The hammer throw is one of the four throwing events in regular track and field competitions, along with the discus throw, shot put and javelin. The "hammer" used in this sport is not like any of the tools also called by that name. It consists of a metal ball attached by a steel wire to a grip. The size of the ball varies between men's and women's competitions.
How it Works: Athletes throw a metal ball (16lb/7.26kg for men, 4kg/8.8lb for women) for distance that’s attached to a grip by a steel wire no longer than 1.22m while remaining inside a seven-foot (2.135m) diameter circle. In order for the throw to be measured, the ball must land inside a marked 35-degree sector and the athlete must not leave the circle before it has landed, and then only from the rear half of the circle. The thrower usually makes three or four spins before releasing the ball. Athletes will commonly throw four or six times per competition. In the event of a tie, the winner will be the athlete with the next-best effort.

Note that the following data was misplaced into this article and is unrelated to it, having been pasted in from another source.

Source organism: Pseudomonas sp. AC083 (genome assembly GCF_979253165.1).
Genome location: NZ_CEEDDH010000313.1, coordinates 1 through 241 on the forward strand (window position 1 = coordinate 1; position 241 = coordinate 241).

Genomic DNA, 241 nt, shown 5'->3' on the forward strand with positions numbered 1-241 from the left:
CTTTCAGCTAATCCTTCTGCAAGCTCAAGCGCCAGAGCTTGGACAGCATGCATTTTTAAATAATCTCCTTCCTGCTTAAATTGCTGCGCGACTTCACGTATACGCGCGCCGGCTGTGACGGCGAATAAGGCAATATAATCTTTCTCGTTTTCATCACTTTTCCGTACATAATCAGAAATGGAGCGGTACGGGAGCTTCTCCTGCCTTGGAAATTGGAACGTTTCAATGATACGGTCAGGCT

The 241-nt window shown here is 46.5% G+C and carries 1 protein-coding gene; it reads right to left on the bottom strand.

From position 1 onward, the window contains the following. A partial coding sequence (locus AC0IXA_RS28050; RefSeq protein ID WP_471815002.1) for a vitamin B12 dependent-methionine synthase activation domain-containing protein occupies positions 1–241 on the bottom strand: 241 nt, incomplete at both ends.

While the men's hammer throw has been part of the Olympics since 1900, the International Association of Athletics Federations did not start ratifying women's marks until 1995. Women's hammer throw was first included in the Olympics at the 2000 summer games in Sydney, Australia, after having been included in the World Championships a year earlier.